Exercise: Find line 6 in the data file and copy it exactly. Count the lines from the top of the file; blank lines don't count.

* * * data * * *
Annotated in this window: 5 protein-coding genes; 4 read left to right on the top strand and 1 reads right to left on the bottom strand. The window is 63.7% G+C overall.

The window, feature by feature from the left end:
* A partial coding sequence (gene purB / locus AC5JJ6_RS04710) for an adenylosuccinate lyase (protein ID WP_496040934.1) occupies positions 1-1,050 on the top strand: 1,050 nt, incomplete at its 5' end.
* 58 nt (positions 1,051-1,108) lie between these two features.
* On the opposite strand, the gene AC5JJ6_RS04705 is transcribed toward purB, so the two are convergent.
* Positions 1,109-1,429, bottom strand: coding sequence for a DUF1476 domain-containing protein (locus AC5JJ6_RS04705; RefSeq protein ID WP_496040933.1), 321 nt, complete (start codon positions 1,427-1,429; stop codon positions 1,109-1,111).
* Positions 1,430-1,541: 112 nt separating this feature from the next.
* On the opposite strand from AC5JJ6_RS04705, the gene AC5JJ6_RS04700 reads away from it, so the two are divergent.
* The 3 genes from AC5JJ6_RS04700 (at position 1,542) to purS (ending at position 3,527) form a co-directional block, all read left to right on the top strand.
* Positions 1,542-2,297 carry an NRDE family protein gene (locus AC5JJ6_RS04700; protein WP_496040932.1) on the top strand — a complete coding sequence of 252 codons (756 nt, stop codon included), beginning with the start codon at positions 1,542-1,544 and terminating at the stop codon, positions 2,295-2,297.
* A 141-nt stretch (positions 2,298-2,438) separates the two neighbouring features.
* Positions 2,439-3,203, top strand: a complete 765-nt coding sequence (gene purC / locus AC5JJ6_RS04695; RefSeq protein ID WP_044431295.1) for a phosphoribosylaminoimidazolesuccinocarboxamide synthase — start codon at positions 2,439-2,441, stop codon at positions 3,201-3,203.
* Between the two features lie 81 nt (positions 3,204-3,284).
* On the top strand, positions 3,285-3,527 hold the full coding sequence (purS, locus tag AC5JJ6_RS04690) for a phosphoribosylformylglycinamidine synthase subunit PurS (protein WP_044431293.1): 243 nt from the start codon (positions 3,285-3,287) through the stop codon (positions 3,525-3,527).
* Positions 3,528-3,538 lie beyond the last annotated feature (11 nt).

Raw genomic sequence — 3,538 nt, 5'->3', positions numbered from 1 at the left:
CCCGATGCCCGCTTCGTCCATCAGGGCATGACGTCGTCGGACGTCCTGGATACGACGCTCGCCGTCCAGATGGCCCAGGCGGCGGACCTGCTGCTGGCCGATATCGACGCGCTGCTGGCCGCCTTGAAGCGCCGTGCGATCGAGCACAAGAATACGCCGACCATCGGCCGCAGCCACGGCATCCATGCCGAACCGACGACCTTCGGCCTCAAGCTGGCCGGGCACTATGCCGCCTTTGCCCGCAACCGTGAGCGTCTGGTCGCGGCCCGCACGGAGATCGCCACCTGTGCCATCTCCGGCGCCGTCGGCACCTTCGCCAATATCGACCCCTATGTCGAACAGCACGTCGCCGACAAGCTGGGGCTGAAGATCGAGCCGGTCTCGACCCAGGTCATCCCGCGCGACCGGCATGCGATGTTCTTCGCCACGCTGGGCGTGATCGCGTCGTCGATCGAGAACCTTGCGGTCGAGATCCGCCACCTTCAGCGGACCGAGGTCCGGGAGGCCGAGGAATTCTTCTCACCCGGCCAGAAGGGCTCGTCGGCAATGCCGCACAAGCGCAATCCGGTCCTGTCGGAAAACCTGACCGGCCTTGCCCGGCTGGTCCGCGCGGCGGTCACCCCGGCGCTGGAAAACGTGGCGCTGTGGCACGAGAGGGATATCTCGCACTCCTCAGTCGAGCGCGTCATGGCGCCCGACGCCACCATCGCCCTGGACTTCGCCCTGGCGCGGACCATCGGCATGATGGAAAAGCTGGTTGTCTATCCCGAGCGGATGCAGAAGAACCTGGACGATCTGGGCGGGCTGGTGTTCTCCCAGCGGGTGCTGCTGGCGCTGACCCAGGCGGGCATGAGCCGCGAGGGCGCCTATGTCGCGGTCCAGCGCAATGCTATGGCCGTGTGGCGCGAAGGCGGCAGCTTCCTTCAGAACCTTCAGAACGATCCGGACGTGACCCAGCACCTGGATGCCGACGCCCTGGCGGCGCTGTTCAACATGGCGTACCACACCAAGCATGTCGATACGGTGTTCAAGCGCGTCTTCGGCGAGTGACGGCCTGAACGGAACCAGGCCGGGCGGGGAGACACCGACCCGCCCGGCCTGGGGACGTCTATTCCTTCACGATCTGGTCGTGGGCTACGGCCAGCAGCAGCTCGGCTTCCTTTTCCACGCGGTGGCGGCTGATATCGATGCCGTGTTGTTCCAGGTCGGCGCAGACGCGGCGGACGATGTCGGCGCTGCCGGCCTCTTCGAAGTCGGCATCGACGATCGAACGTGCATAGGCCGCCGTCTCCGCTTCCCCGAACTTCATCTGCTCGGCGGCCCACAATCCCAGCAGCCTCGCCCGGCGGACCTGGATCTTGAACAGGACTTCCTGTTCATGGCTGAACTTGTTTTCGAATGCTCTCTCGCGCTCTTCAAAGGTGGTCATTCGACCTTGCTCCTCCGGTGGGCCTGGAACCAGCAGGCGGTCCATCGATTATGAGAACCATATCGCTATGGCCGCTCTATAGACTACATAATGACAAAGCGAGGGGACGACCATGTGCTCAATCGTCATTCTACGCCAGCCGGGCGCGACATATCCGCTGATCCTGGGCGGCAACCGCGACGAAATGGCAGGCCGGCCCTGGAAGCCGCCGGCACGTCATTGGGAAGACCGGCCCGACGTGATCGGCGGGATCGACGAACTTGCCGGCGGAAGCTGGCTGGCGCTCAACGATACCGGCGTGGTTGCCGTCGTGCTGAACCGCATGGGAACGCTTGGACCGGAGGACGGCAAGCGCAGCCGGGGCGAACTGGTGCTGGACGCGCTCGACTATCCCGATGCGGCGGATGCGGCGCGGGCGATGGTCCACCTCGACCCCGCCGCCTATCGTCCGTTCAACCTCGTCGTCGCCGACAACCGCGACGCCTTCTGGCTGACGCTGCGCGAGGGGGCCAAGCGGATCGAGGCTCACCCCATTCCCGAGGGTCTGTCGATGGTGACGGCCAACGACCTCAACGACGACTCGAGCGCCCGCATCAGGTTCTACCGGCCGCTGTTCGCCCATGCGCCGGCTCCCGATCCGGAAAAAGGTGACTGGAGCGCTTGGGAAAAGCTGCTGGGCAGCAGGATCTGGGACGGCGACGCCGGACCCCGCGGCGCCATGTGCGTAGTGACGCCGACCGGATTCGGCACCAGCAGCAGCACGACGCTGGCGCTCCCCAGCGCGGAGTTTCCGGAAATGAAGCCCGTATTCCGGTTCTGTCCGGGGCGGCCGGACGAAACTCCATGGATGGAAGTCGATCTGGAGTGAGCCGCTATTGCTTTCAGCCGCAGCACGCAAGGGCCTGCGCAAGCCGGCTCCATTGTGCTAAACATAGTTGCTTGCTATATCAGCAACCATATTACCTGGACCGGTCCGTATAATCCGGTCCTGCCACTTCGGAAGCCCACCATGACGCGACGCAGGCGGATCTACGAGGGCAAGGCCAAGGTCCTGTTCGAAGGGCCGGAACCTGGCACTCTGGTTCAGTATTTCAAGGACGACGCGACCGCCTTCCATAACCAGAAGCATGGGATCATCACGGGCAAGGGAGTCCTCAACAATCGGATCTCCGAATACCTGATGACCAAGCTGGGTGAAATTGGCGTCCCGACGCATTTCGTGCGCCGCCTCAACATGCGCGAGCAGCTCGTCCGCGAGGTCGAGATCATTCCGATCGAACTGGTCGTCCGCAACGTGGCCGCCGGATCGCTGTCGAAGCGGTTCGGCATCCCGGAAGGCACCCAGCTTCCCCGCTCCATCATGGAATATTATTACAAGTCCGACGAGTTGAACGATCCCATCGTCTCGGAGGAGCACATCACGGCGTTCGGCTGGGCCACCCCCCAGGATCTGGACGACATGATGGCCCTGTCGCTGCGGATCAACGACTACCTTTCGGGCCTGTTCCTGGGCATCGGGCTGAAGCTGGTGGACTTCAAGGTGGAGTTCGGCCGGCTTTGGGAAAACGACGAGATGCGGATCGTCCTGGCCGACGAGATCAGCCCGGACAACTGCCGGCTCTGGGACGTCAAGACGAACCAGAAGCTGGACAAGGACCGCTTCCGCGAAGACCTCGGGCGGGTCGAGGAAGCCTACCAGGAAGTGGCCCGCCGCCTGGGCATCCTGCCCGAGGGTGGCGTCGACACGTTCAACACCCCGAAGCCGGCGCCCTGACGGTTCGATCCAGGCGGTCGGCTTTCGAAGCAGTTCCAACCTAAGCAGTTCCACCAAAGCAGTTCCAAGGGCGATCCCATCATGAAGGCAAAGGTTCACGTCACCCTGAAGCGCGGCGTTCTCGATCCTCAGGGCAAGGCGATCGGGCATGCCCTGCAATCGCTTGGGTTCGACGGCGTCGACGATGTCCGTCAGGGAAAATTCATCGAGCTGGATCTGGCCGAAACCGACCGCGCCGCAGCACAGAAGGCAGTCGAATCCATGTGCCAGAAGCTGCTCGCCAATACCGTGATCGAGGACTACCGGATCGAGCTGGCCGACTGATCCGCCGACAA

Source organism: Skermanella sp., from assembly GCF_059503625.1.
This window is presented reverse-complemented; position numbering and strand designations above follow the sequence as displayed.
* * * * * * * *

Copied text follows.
* Positions 1,109-1,429, bottom strand: coding sequence for a DUF1476 domain-containing protein (locus AC5JJ6_RS04705; RefSeq protein ID WP_496040933.1), 321 nt, complete (start codon positions 1,427-1,429; stop codon positions 1,109-1,111).